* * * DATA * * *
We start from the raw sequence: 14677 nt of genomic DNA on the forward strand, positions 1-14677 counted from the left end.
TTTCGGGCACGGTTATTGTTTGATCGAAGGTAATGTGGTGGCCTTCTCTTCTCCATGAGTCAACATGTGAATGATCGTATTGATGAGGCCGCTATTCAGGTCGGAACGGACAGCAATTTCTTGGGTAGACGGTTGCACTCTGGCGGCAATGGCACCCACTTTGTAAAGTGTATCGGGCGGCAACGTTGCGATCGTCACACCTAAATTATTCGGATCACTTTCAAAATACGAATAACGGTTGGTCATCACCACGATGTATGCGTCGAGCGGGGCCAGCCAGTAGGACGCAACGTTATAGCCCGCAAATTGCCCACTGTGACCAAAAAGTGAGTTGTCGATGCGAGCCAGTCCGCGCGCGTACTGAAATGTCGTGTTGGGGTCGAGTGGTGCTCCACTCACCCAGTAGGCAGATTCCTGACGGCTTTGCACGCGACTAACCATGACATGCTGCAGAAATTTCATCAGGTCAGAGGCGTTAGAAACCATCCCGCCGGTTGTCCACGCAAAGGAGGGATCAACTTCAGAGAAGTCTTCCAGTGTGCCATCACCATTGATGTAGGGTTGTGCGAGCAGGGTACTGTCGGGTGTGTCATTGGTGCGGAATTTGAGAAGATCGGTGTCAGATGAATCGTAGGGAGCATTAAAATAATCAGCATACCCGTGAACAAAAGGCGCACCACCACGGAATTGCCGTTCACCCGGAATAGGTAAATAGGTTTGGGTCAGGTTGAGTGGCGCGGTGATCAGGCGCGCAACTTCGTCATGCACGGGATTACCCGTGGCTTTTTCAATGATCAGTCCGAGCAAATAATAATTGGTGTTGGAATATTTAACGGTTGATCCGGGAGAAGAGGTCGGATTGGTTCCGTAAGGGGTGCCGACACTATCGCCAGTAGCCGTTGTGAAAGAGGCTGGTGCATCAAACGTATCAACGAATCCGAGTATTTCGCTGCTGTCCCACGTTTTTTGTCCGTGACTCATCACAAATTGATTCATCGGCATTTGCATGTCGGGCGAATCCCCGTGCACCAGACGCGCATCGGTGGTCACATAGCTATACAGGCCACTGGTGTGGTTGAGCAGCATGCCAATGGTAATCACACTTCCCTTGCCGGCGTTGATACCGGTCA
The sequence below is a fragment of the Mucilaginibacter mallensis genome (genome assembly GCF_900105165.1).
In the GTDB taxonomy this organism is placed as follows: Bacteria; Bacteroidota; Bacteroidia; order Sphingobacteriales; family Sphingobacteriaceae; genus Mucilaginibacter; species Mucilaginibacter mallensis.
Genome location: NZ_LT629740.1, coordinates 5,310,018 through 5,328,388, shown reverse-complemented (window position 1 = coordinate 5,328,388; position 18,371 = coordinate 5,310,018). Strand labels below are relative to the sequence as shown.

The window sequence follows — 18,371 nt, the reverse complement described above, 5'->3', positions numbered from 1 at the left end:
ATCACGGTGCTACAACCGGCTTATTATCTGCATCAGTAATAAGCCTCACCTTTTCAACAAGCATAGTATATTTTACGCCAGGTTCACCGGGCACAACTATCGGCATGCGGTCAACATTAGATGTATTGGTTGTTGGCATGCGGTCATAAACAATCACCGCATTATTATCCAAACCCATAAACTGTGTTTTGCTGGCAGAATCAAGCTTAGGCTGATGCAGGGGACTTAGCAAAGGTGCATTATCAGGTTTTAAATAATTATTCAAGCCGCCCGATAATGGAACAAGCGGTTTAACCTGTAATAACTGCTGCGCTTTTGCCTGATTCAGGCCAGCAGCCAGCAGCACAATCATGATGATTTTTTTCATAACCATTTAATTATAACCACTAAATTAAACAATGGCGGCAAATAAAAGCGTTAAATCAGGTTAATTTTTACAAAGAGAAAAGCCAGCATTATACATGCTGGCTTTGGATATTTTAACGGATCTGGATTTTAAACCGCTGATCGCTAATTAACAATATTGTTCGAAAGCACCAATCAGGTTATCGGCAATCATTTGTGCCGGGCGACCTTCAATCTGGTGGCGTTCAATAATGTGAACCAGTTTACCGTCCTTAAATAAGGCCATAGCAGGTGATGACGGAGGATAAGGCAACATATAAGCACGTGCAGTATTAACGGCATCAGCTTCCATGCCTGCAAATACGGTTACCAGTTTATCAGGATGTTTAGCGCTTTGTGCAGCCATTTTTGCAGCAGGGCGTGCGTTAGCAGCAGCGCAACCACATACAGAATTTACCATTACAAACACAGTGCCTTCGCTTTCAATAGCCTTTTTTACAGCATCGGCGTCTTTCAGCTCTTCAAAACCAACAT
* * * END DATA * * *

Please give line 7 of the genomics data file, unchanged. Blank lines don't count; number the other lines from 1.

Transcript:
ATCACGGTGCTACAACCGGCTTATTATCTGCATCAGTAATAAGCCTCACCTTTTCAACAAGCATAGTATATTTTACGCCAGGTTCACCGGGCACAACTATCGGCATGCGGTCAACATTAGATGTATTGGTTGTTGGCATGCGGTCATAAACAATCACCGCATTATTATCCAAACCCATAAACTGTGTTTTGCTGGCAGAATCAAGCTTAGGCTGATGCAGGGGACTTAGCAAAGGTGCATTATCAGGTTTTAAATAATTATTCAAGCCGCCCGATAATGGAACAAGCGGTTTAACCTGTAATAACTGCTGCGCTTTTGCCTGATTCAGGCCAGCAGCCAGCAGCACAATCATGATGATTTTTTTCATAACCATTTAATTATAACCACTAAATTAAACAATGGCGGCAAATAAAAGCGTTAAATCAGGTTAATTTTTACAAAGAGAAAAGCCAGCATTATACATGCTGGCTTTGGATATTTTAACGGATCTGGATTTTAAACCGCTGATCGCTAATTAACAATATTGTTCGAAAGCACCAATCAGGTTATCGGCAATCATTTGTGCCGGGCGACCTTCAATCTGGTGGCGTTCAATAATGTGAACCAGTTTACCGTCCTTAAATAAGGCCATAGCAGGTGATGACGGAGGATAAGGCAACATATAAGCACGTGCAGTATTAACGGCATCAGCTTCCATGCCTGCAAATACGGTTACCAGTTTATCAGGATGTTTAGCGCTTTGTGCAGCCATTTTTGCAGCAGGGCGTGCGTTAGCAGCAGCGCAACCACATACAGAATTTACCATTACAAACACAGTGCCTTCGCTTTCAATAGCCTTTTTTACAGCATCGGCGTCTTTCAGCTCTTCAAAACCAACAT